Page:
I'm not making this up. Here's the fine print:
"Further, [by using it] you are agreeing to waive any claims,
including, but not limited to First Amendment claims, that may arise
from the City and Agency's decision to block access to "¦ matter and
websites [of its choosing] through this free wireless network "¦."

From
a legal standpoint, it is the same as if the Culver City public library
were offering you free access to newspapers, but was first clipping out
the articles it didn't like and making you agree not to sue for
censorship if you wanted to read what was left.

My thought at first was that this was a liability response, but my sense is that the courts have been pretty consistent in protecting ISPs when plaintiff lawyers try to drag them in as deep pockets into lawsuits  (e.g. trying to sue Earthlink because it was the medium for delivering a MySpace page which in turn allegedly facilitated some action someone is suing over).  I am left with the sense that this is just politicians trying to protect themselves from criticism.  I am almost tempted to see how this thing plays out - censorship really gets ugly in a democratic environment.  You end up with a million interest groups all lobbying that they know best what should be censored.  You would have people in the town office arguing for censorship of pornography, religion (both pro and con), evolution (pro and con), nazis, Israel, global warming skepticism.  Whatever.  (By the way, I have seen people arguing in some context for censoring every item in the preceding list)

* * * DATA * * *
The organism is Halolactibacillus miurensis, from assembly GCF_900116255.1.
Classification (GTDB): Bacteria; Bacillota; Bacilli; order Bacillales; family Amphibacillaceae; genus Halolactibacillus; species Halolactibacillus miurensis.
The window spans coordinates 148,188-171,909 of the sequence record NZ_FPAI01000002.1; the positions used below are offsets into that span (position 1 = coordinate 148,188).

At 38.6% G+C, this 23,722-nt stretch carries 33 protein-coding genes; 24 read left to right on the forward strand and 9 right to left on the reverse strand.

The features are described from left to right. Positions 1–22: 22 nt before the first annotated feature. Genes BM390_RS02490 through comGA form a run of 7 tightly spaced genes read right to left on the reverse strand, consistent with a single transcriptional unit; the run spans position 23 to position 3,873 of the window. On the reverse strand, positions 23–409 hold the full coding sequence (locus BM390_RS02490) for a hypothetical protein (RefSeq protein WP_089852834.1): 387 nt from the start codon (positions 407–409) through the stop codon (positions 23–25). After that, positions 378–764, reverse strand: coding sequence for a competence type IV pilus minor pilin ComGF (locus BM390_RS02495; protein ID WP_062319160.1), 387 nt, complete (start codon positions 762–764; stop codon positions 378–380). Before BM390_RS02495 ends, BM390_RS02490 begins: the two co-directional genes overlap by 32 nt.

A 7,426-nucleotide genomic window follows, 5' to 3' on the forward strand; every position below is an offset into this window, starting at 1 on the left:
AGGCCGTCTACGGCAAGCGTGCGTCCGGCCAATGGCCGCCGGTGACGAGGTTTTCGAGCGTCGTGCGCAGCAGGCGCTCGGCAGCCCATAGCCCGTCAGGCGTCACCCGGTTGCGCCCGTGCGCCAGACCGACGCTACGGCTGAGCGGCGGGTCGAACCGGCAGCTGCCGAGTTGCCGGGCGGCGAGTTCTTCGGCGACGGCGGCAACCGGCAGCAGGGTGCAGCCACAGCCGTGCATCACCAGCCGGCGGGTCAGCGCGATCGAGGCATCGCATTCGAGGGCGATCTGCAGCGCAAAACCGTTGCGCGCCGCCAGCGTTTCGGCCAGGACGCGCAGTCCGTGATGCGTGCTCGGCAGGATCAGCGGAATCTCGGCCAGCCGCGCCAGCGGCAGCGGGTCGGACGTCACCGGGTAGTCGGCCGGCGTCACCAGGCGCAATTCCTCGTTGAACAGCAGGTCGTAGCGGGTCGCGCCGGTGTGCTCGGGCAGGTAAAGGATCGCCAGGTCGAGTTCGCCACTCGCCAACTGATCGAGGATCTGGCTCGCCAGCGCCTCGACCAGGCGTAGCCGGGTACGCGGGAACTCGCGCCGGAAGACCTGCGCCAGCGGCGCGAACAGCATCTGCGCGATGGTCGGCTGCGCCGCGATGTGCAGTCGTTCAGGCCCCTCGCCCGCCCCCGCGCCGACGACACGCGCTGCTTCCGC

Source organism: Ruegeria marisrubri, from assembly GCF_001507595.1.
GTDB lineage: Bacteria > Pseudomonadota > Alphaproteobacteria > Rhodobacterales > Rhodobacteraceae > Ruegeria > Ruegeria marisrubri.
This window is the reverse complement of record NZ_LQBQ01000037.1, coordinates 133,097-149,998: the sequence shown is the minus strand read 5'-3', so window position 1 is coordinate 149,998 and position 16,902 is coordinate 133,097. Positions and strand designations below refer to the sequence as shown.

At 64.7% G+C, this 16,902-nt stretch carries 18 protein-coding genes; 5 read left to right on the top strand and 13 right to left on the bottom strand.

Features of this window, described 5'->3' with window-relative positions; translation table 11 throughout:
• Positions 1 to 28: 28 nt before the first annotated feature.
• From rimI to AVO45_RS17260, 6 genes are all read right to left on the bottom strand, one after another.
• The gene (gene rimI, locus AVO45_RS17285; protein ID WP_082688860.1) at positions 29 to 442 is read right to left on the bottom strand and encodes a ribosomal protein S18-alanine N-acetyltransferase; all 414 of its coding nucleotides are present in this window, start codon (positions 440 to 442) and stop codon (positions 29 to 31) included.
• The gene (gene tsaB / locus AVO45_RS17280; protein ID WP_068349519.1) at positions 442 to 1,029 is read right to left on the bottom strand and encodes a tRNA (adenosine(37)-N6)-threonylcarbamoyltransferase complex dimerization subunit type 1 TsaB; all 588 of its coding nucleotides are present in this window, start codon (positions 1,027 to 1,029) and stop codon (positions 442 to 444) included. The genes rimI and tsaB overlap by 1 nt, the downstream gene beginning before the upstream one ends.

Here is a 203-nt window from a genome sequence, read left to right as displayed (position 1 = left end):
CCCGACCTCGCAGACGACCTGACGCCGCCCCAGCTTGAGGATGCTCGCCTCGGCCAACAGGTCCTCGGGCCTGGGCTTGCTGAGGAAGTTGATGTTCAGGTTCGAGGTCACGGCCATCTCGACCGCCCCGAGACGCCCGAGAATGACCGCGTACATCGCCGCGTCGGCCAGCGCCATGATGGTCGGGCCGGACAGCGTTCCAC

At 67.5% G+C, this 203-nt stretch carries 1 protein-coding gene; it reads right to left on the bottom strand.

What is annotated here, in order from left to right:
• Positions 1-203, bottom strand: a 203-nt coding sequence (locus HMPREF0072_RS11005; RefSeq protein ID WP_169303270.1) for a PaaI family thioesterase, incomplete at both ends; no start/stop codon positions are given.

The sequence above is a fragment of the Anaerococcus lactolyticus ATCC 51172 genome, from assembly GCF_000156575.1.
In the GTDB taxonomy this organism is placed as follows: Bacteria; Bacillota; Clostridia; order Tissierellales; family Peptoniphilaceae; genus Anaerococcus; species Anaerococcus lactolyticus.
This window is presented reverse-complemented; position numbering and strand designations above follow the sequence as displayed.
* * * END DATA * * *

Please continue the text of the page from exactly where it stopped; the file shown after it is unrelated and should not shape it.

Congressman Shadegg, What are you Doing?

My Congressman, John Shadegg, is a generally reliable opponent of taxes and expansions of government.  So why is he sponsoring this garbage:

The House last week overwhelmingly approved and sent to the Senate
bipartisan legislation by Congressmen Brad Sherman and John Shadegg to
fund joint research by Americans and Israelis into alternative energy
sources.

"Cutting-edge research by top scientists from the United States and
Israel could reduce our reliance on foreign oil by promoting more
efficient uses of traditional energy sources and by developing energy
alternatives," Sherman said.

The Shadegg-Sherman legislation would establish in the Department of
Energy an International Energy Advisory Board to advise the secretary
on the $20-million-a-year grant program authorized by the bill. The
United States-Israel Energy Cooperation Act would encourage cooperation
on research, development, and commercialization of alternative energy,
improved energy efficiency and renewable energy sources.